That the PNRR was an opportunity beyond a mere remedy to the pandemic was clear from the outset. And now that the first funds earmarked for Mission 6 Health (about €8 billion) have been disbursed by the Government among the Italian regions, the opportunity becomes more solid and concrete.
In fact, the objective of the PNRR on healthcare remains very clear. It is to create, strengthen and accelerate those processes that can digitize and modernize territorial healthcare.
This implies action in several macro-areas, including:
- places of care: homes and community hospitals;
- technological and digital hospital modernization (primarily telemedicine systems);
- enhancing safety and sustainability.
What do these interventions have in common? And what are the benefits they will bring?
The key words of the PNRR for health reform
Proximity, innovation, prevention: these are the watchwords guiding the health reform that is beginning to take its first steps.
- Proximity, since the aim is to consolidate the care network at a territorial level, creating reference health centers close to and accessible to all people.
- Innovation is rooted in the fertile soil of digitalization, where the modernization of existing medical tools is accompanied by the introduction of new digital technologies that can both enhance and simplify the work of healthcare professionals (just think of the resources of telemedicine and e-health in terms of remote effectiveness).
- Prevention; in this case is synonymous with lightening the hospital load. It is made possible by the more agile and organized management of chronic patients and/or those in need of short and intermediate care.
These are the fundamental concepts that inspire the PNRR guidelines for managing the European funds allocated to health and post-pandemic recovery, which thus take on the appearance of a strongly encouraged health reform.
With over €20 billion made available through the PNRR, React EU and Complementary Plan, the road to revitalizing and improving health structures is long and challenging.
How will these first steps be managed?
The centers of the new healthcare
Most of these initial investments will be directed towards the establishment of community houses (2 billion) and community hospitals (1 billion).
Community homes have an almost continuous availability of heterogeneous medical staff. In addition to doctors and nurses, there are psychologists, speech therapists, physiotherapists and other health specialists.
In these facilities, in addition to the primary services of visits and bookings, access is guaranteed to primary diagnostic tools (e.g. cardiographs, electrocardiographs). These tools are essential for chronic patients who need to constantly monitor their condition.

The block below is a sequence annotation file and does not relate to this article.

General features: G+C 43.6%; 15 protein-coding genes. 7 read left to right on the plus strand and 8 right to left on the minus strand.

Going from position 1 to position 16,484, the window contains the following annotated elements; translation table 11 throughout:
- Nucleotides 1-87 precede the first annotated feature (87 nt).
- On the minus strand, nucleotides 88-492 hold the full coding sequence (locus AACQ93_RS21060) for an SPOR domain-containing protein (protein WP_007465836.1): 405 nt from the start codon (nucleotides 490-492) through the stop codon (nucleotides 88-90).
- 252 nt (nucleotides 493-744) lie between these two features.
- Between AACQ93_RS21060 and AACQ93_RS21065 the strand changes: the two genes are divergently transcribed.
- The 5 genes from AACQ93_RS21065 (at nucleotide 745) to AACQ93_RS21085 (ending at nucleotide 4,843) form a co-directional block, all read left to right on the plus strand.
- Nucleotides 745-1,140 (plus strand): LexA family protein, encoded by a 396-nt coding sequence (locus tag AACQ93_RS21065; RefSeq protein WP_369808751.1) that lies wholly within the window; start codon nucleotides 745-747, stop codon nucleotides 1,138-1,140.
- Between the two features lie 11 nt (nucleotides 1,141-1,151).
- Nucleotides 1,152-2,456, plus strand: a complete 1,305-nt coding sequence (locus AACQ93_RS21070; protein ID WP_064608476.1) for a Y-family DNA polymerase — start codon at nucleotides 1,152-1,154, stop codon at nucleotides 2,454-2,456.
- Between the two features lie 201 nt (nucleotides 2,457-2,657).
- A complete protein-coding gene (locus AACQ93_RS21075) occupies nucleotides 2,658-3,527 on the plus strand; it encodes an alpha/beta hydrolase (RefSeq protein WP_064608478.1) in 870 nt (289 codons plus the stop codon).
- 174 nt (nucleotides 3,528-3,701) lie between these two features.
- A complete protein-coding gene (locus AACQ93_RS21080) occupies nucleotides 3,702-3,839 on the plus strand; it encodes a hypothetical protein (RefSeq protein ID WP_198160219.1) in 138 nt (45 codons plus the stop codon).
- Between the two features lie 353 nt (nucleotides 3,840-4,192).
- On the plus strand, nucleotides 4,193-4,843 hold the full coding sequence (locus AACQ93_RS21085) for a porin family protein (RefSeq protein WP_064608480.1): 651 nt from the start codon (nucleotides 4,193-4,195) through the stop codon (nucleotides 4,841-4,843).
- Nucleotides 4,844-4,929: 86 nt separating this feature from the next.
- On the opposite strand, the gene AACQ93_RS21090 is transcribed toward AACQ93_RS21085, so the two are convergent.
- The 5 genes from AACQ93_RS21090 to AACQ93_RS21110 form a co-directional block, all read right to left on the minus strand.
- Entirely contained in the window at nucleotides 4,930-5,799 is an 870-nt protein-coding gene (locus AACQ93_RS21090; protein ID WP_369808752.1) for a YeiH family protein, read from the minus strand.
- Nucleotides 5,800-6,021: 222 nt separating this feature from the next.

The community homes are therefore configured as territorial reference, collection and sorting centers, which will obviously have to cooperate in a network with the other care structures distributed throughout the territory.
Community hospitals, whose main services are short-term admissions and the care of patients who do not require intensive or hyper-specialized care, are expected to act in the same way, again with a view to ensuring territorial proximity, simplified hospital access and consequent redistribution of hospitalization.
However, in order for the benefits to be effective and efficient, digitalization must accompany the work carried out within these structures, facilitating communication between operators, and between operators and patients’ families. Monitoring, tracking wellness trends, preventive diagnostic activities that can be easily consulted and shared: this is what digital medicine and telemedicine are all about.
And it is precisely these activities that a device like Kibi seeks to make available and functional, offering concrete help to caregivers in the management of frail patients.
The PNRR for home care and telemedicine
204.5 million have been made available to strengthen the home as the first place of care; this means intensifying home care services, also with the help of all the digital tools capable of facilitating the work of caregivers (and which would be part of the technological and digital modernization operations for which about 2.6 billion have been allocated anyway).
How? By helping them to keep abreast of the well-being of their carers, even from a distance, and by tailoring interventions to their real needs. This is fully in line with the integrated telemedicine and digital health services, which are taken into account by the National Reform Programme in implementing the new health renaissance.
Digital and territorial health: a community commitment
Proximity and innovation are therefore the guiding principles of Health Mission 6 for smarter, decentralized, widespread and accessible healthcare management. Not only would the workload be better distributed, but more attention would be paid to diagnosing and treating patients. Preventive and follow-up actions would be facilitated, as well as the management of chronic diseases and short hospital stays.
All that remains, therefore, is to continue to find out how one’s own region will use the resources received (different for each region), in line with the new requirements expressed by the PNRR on renewed, digital and territorial healthcare.